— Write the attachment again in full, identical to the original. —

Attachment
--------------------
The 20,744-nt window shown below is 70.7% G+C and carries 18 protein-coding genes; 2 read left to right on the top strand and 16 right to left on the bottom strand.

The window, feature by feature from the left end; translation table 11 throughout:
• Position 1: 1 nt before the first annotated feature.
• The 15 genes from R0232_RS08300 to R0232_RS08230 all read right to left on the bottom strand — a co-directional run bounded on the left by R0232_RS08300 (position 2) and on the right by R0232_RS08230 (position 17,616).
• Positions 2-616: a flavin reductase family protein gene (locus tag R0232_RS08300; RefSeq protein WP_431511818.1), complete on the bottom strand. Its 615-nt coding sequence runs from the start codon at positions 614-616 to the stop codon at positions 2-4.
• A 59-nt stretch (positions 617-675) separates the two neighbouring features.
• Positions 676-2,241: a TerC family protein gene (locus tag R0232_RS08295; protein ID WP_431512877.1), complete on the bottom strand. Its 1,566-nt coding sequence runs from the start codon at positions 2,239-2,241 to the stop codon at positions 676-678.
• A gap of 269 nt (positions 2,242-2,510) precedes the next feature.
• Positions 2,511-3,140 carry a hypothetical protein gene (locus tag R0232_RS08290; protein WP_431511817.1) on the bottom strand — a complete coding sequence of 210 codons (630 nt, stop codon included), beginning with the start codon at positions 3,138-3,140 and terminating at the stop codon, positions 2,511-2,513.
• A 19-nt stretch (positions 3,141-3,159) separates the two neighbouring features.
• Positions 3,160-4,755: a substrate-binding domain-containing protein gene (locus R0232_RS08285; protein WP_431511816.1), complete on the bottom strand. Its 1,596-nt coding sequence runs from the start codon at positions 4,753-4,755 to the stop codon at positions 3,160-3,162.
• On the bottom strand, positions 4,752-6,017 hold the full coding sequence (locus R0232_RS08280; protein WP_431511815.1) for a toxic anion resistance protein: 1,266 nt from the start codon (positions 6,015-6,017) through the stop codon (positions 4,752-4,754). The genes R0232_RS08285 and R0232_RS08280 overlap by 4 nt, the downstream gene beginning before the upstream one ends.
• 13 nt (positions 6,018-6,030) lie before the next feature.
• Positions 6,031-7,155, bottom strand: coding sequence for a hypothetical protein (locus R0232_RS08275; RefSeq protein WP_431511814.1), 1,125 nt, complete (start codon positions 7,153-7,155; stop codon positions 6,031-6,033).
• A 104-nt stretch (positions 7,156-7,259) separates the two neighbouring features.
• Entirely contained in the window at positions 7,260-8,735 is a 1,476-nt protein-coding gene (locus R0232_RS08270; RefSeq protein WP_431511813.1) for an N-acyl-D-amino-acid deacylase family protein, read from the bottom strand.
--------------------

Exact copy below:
The 20,744-nt window shown below is 70.7% G+C and carries 18 protein-coding genes; 2 read left to right on the top strand and 16 right to left on the bottom strand.

The window, feature by feature from the left end; translation table 11 throughout:
• Position 1: 1 nt before the first annotated feature.
• The 15 genes from R0232_RS08300 to R0232_RS08230 all read right to left on the bottom strand — a co-directional run bounded on the left by R0232_RS08300 (position 2) and on the right by R0232_RS08230 (position 17,616).
• Positions 2-616: a flavin reductase family protein gene (locus tag R0232_RS08300; RefSeq protein WP_431511818.1), complete on the bottom strand. Its 615-nt coding sequence runs from the start codon at positions 614-616 to the stop codon at positions 2-4.
• A 59-nt stretch (positions 617-675) separates the two neighbouring features.
• Positions 676-2,241: a TerC family protein gene (locus tag R0232_RS08295; protein ID WP_431512877.1), complete on the bottom strand. Its 1,566-nt coding sequence runs from the start codon at positions 2,239-2,241 to the stop codon at positions 676-678.
• A gap of 269 nt (positions 2,242-2,510) precedes the next feature.
• Positions 2,511-3,140 carry a hypothetical protein gene (locus tag R0232_RS08290; protein WP_431511817.1) on the bottom strand — a complete coding sequence of 210 codons (630 nt, stop codon included), beginning with the start codon at positions 3,138-3,140 and terminating at the stop codon, positions 2,511-2,513.
• A 19-nt stretch (positions 3,141-3,159) separates the two neighbouring features.
• Positions 3,160-4,755: a substrate-binding domain-containing protein gene (locus R0232_RS08285; protein WP_431511816.1), complete on the bottom strand. Its 1,596-nt coding sequence runs from the start codon at positions 4,753-4,755 to the stop codon at positions 3,160-3,162.
• On the bottom strand, positions 4,752-6,017 hold the full coding sequence (locus R0232_RS08280; protein WP_431511815.1) for a toxic anion resistance protein: 1,266 nt from the start codon (positions 6,015-6,017) through the stop codon (positions 4,752-4,754). The genes R0232_RS08285 and R0232_RS08280 overlap by 4 nt, the downstream gene beginning before the upstream one ends.
• 13 nt (positions 6,018-6,030) lie before the next feature.
• Positions 6,031-7,155, bottom strand: coding sequence for a hypothetical protein (locus R0232_RS08275; RefSeq protein WP_431511814.1), 1,125 nt, complete (start codon positions 7,153-7,155; stop codon positions 6,031-6,033).
• A 104-nt stretch (positions 7,156-7,259) separates the two neighbouring features.
• Entirely contained in the window at positions 7,260-8,735 is a 1,476-nt protein-coding gene (locus R0232_RS08270; RefSeq protein WP_431511813.1) for an N-acyl-D-amino-acid deacylase family protein, read from the bottom strand.